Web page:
December 12, 2002
Pedantic Quibble

Instapundit notes the upcoming 50th anniversary of the death of Hank Williams, which he places "in or near Knoxville". Actually, as the very long story to which he links shows, the evidence is ambiguous, and it is not known whether he died in Tennessee, Virginia, or West Virginia, and whether in the last few hours of 1952 or the first few of 1953. The doctor who declared him dead in Oak Hill, West Virginia, said that he might have been dead as long as six hours, and that was at 7:00 AM. The Hank Williams stamp that came out around ten years ago gave him the benefit of the doubt and listed 1953 as his date of death. (For whatever reason, I have found that putting Hank Williams stamps on job applications for tenure-track Latin professor positions doesn't seem to help, even when my return address was in Tuscaloosa.)

He was last seen definitely alive in Knoxville on New Year's Eve, but the place, date, and even year of his death are irretrievable. As a big fan, I can see why the InstaPundit would want to claim him for his own fair city. Then again, some of the suppliers of the various substances that contributed to his death were in Knoxville, too. The PossumBlogger will be sorry to hear that the chauffeur who was too oblivious to notice that his passenger had died was an Auburn man, in fact a freshman.

Kingsley Amis once wrote that Ambrose Bierce (1842-1913?) would probably be the last major literary figure with a question-mark on his date of death. If we extend the category to include musicians, Hank Williams should get one, too, though for entirely different reasons.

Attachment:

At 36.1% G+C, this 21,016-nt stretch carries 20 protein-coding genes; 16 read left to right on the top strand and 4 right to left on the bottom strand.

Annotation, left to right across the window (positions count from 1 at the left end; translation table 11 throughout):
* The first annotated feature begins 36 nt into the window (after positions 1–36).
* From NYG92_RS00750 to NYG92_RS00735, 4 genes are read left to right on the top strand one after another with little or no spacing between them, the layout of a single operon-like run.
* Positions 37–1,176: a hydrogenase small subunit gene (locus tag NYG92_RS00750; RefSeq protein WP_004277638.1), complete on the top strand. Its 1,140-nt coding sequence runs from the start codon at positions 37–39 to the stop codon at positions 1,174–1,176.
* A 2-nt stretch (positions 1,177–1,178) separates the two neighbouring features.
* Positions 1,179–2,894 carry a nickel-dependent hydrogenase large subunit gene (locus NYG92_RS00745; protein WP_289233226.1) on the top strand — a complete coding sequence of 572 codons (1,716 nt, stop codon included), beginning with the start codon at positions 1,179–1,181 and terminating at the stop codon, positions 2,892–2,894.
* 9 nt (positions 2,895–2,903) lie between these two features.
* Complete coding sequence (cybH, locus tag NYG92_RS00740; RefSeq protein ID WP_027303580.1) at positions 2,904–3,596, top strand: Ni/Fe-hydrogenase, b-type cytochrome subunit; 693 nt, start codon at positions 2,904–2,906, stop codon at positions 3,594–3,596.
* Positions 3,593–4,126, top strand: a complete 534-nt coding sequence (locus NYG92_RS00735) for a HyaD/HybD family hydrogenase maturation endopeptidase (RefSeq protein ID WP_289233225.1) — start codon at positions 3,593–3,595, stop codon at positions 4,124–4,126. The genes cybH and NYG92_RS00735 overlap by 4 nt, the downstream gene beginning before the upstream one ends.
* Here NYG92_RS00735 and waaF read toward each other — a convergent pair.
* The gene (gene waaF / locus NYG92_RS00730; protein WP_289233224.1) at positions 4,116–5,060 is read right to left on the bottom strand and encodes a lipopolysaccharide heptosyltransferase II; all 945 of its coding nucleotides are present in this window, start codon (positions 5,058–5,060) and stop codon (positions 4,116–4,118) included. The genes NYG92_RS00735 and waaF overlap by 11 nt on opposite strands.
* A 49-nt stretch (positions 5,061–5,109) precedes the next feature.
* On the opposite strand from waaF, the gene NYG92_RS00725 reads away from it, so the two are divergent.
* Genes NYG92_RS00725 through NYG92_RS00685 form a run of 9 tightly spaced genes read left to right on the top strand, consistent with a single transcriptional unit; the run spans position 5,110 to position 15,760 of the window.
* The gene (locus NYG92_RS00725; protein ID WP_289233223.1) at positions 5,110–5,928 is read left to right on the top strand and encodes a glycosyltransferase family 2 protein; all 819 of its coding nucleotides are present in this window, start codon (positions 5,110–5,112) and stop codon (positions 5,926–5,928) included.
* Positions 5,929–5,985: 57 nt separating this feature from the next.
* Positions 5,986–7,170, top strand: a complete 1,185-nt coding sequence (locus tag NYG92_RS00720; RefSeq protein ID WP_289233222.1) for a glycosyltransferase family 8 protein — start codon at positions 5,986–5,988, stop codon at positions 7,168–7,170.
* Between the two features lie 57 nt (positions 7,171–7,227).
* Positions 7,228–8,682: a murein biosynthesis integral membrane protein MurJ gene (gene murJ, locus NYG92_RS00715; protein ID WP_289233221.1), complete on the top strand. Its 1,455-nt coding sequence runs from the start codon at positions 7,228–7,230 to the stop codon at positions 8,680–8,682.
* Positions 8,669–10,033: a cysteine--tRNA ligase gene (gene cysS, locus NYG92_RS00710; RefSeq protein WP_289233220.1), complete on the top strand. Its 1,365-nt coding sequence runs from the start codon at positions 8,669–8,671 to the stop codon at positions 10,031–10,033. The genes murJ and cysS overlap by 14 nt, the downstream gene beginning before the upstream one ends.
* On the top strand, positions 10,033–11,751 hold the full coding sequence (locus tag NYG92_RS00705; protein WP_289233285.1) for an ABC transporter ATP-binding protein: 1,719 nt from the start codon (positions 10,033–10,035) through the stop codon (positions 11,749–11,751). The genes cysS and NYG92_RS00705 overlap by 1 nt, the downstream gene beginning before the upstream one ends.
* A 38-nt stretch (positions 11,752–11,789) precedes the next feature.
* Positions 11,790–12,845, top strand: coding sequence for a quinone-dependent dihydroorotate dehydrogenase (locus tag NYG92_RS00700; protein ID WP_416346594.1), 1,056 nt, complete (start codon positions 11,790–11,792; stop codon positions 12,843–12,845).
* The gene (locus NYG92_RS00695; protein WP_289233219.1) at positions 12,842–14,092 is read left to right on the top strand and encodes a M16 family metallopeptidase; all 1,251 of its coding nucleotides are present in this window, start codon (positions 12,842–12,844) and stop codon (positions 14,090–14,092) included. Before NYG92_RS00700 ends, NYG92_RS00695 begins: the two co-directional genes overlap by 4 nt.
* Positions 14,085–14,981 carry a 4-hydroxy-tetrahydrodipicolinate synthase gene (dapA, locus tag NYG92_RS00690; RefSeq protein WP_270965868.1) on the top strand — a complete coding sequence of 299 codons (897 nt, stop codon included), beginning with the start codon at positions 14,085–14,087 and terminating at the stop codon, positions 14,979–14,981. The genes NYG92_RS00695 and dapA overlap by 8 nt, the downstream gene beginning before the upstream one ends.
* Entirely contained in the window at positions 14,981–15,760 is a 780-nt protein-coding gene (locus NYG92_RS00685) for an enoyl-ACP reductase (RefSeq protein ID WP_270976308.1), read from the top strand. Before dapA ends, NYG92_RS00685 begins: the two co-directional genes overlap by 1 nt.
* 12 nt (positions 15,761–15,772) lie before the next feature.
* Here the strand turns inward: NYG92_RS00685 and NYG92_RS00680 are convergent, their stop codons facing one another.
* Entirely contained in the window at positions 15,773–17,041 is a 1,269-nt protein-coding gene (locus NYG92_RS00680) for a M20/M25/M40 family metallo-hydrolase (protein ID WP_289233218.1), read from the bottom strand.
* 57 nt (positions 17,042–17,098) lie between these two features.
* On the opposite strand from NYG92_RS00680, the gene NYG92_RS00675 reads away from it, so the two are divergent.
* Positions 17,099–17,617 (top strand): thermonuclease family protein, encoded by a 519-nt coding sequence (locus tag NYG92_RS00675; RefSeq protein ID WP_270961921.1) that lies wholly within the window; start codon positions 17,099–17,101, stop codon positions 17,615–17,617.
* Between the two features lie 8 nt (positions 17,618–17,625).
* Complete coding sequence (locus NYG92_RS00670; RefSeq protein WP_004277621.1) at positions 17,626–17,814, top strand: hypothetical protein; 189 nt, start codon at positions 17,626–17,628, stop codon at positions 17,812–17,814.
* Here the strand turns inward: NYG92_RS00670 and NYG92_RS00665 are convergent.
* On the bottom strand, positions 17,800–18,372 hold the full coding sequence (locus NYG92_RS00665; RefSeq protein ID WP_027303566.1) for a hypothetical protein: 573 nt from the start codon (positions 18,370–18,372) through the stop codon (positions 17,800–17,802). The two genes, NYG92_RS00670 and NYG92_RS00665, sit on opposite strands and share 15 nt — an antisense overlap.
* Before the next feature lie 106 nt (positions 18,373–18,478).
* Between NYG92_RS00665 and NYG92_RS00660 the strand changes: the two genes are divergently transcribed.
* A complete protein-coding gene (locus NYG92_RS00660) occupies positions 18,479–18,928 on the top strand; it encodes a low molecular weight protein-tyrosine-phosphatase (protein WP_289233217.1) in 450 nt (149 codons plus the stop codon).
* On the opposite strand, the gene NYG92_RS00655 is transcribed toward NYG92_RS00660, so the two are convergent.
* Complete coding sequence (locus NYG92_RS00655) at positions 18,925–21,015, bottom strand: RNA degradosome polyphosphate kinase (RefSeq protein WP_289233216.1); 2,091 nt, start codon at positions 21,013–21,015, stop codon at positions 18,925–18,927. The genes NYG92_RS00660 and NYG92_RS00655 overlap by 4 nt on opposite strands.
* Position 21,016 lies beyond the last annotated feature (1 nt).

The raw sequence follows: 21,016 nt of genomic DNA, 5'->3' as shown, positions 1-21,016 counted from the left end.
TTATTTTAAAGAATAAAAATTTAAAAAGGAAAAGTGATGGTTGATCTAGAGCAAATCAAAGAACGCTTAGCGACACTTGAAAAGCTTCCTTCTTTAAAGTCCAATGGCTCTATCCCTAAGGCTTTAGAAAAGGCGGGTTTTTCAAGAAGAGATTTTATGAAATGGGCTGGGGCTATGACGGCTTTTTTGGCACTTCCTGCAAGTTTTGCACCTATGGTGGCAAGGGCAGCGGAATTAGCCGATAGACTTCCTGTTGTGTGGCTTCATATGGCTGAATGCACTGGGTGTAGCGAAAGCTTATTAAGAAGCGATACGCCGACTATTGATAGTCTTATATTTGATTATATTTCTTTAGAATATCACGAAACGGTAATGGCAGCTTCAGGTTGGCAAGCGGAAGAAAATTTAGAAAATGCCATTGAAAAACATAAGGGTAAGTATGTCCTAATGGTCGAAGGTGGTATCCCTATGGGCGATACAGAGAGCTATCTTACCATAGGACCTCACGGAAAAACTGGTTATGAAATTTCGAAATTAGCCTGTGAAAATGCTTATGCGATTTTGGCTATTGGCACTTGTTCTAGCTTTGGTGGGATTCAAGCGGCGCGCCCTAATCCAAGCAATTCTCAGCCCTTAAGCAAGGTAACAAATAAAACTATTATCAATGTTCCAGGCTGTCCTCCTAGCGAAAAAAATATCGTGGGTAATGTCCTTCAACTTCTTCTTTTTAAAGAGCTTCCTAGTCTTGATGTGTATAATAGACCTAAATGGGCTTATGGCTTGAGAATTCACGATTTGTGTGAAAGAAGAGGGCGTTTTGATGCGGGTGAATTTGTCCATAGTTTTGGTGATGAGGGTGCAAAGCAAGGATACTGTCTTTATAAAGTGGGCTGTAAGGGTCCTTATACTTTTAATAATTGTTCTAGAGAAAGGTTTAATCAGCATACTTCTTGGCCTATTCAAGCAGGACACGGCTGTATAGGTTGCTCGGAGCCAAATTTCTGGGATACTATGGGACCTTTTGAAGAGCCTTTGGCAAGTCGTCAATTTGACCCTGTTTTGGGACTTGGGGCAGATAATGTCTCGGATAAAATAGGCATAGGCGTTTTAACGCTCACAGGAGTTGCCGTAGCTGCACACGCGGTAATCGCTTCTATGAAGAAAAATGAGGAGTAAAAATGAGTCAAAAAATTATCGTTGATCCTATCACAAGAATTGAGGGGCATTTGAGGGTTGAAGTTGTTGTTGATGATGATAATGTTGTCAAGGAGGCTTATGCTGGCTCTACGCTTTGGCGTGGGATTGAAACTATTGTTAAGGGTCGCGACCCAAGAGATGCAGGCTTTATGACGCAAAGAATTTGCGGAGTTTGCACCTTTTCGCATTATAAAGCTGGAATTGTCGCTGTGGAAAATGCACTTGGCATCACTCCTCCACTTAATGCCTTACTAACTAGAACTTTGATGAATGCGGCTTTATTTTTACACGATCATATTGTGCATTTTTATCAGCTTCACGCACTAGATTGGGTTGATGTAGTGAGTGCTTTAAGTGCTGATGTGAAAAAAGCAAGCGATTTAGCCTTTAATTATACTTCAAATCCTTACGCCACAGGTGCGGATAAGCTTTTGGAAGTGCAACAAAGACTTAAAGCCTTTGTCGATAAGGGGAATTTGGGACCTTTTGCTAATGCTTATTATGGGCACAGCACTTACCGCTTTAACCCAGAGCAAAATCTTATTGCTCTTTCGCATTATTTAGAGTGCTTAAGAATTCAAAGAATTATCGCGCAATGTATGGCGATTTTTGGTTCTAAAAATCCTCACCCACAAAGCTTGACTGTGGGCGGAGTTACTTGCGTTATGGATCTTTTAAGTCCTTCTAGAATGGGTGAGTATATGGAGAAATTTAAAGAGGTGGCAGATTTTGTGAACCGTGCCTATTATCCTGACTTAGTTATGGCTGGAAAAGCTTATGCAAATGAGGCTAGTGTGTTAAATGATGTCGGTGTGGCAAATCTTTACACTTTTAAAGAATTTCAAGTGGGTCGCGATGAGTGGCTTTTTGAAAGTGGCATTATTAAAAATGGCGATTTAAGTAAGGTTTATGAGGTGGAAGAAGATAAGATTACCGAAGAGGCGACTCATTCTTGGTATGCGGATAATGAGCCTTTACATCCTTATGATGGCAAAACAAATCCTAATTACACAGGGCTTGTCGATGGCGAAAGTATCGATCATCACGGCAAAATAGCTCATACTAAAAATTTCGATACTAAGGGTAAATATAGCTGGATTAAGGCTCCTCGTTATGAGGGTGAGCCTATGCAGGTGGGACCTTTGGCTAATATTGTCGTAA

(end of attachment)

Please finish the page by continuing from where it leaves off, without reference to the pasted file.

Posted by Dr. Weevil at December 12, 2002 11:33 PM

His name is Charles Carr, and I imagine he's been on the receiving end of a lot of grief from Hank's fans over the years. Maybe he should have been more aware of the dangers of hauling around a self-destructive, depressed, morphine addict, but after all, he was just a kid.

Wrong place, wrong time and all.

Posted by: Terry Oglesby on December 13, 2002 11:03 AM

The man was a true poet, and deserves the distinction.

If nothing else, for "I'm So Lonesome I Could Cry."

Posted by: Dean Esmay on December 14, 2002 06:04 AM

Just teasing you, Terry.

Posted by: Dr. Weevil on December 15, 2002 07:34 PM

Oh, I know you were just messing around--trust me, being an Auburn grad means you have to grow a pretty thick skin--rest assured you have to go way far out there to ever offend me. (Likewise no offense was intended to Mr. Williams or his pharmaceutical suppliers.)

Posted by: Terry Oglesby on December 16, 2002 12:40 PM